What is Eminent Domain?

Eminent domain is the power of the government to take private property belonging to its citizens. It can also be called “condemnation” or, in some states, “expropriation.” 

What does the 5th Amendment say?

The 5th Amendment to the U.S. Constitution states, “…[N]or shall private property be taken for public use, without just compensation.”

What does the 5th Amendment say?

The 5th Amendment to the U.S. Constitution states, “…[N]or shall private property be taken for public use, without just compensation.”

Can eminent domain be used to take my property and give it to another private party?

The federal and state constitutions all say that property may only be condemned for “public use.” For many years, governments applied that term to mean that property could be taken for things like roads, schools, and public buildings.

Then, courts allowed eminent domain to be used for private corporations that had public utilities, like electric companies and railroads. Starting in the 1950s, eminent domain became increasingly used for “slum clearance.” Once an area was declared to be a slum or blighted, it could be cleared using eminent domain, and the property could often then be transferred to another private party. Increasingly, over the second half of the twentieth century, local governments have tried to use eminent domain in order to transfer land to other private parties. Whether and under what circumstances courts will allow this abuse of eminent domain is a matter of state law. Several states permit condemnations for economic development, but some do not. You will have to research and/or consult with a local lawyer to determine if the particular condemnation in your situation is legal. It may violate your state constitution. Also, sometimes agencies fail to comply with state statutes or required procedures, and such failures will also make the condemnation illegal. But even if you happen not to ultimately prevail in court, however, you still have morality and justice on your side. The purpose of this resource is to give people the tools to prevent condemnations for the benefit of private parties without having to resort to legal proceedings.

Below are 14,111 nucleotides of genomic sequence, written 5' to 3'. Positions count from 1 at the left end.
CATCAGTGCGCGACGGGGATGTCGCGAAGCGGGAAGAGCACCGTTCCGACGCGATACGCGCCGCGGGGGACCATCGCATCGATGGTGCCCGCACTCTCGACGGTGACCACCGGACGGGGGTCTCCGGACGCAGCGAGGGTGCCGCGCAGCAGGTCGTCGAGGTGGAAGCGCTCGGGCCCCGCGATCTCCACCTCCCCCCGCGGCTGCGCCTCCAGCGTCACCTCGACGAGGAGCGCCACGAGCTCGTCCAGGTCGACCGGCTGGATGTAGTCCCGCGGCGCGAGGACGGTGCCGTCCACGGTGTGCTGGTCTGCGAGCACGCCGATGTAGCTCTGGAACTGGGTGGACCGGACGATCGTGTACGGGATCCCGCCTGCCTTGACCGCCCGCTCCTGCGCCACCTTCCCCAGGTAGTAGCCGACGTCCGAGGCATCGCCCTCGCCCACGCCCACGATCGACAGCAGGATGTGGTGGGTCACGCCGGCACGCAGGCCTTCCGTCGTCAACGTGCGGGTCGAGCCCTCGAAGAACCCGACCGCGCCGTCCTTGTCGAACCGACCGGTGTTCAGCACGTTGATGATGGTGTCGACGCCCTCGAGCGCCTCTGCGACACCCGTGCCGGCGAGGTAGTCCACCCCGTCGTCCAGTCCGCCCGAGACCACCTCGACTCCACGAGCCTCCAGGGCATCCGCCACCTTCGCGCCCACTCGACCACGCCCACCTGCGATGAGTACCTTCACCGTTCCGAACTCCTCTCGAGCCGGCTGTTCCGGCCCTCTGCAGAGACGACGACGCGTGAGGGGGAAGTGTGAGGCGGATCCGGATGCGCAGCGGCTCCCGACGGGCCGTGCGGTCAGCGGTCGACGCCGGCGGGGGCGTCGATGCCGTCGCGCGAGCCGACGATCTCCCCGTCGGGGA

I’ve heard rumblings about my area being condemned, but I don’t know if it’s true. How can I find out?

This is not something to ignore. Find out at soon as possible what is going on. Often the first step before condemnation is a redevelopment plan. Get a copy of the plan and look to see if your property is included. Get copies of all documents; talk to your local officials and agencies. Take notes of the date and each person you speak to in case you need to refer to this information later.  Visit X and fill out the form to have an IJ attorney review your potential case.

Susette Kelo lost her land, but her home has become a national symbol for the fight against eminent domain abuse.
Opening the Floodgates: Eminent Domain Abuse in the Post-Kelo World
Joy and Carl Gamble made the first wave in a sea change of the use of eminent domain throughout the country.
There is a hearing coming up about designating my area as blighted. What can I do to try to stop the designation?

Designating an area as “blighted” usually is the first step before using eminent domain. Once the area has been designated, most states say that anything within that area can be condemned for the supposed public purpose of eliminating blight. It is therefore extremely dangerous. The members of the agency may tell you that there are no plans to use eminent domain “at this time.” That’s no protection. In some states, blight designations last for a certain number of years, and in many they last forever.

Usually, there is a report done by a consultant that explains the supposed reasons supporting the blight designation. That report is then given to the agency that will vote on whether to designate the area as blighted. It is possible that in some states or localities, there will not be such a report, but there should be one in the majority of situations. Get a copy of the report and go through it carefully. Identify everything you think is wrong and try to bring information that supports your position to the hearing. If the properties look nice, bring pictures. If you are a business, do a count of the number of people who visit your establishment in a day or week or check your annual sales taxes. As with all opposition to eminent domain, it is better to have a group of people all explaining why the area is not blighted than to have only one. Also, this is a good time to let the local government know that whatever they have planned will not simply slip by. Bring a crowd, call the newspapers.

I’ve been told that if I don’t sell my property voluntarily, the developer will take it anyway, and I’ll just get less money. Can they do that?

Compensation laws and procedures vary significantly from state to state, so you must contact a lawyer in your state to get the real answer to this question. Generally speaking, if an agency condemns your property, you are entitled to “just compensation.” In some states, that means just the value of your land and building. In others, it may include some of your business value, business fixtures, goodwill, or other items. You must find out from a local attorney what is included.